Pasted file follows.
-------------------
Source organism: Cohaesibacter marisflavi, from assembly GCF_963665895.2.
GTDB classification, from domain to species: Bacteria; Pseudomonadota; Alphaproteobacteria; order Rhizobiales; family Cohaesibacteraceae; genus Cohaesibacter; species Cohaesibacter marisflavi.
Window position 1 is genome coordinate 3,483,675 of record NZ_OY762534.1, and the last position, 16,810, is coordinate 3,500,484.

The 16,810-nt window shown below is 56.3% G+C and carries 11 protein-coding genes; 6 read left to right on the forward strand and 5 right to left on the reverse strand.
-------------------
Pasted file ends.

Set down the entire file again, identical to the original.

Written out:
Source organism: Cohaesibacter marisflavi, from assembly GCF_963665895.2.
GTDB classification, from domain to species: Bacteria; Pseudomonadota; Alphaproteobacteria; order Rhizobiales; family Cohaesibacteraceae; genus Cohaesibacter; species Cohaesibacter marisflavi.
Window position 1 is genome coordinate 3,483,675 of record NZ_OY762534.1, and the last position, 16,810, is coordinate 3,500,484.

The 16,810-nt window shown below is 56.3% G+C and carries 11 protein-coding genes; 6 read left to right on the forward strand and 5 right to left on the reverse strand.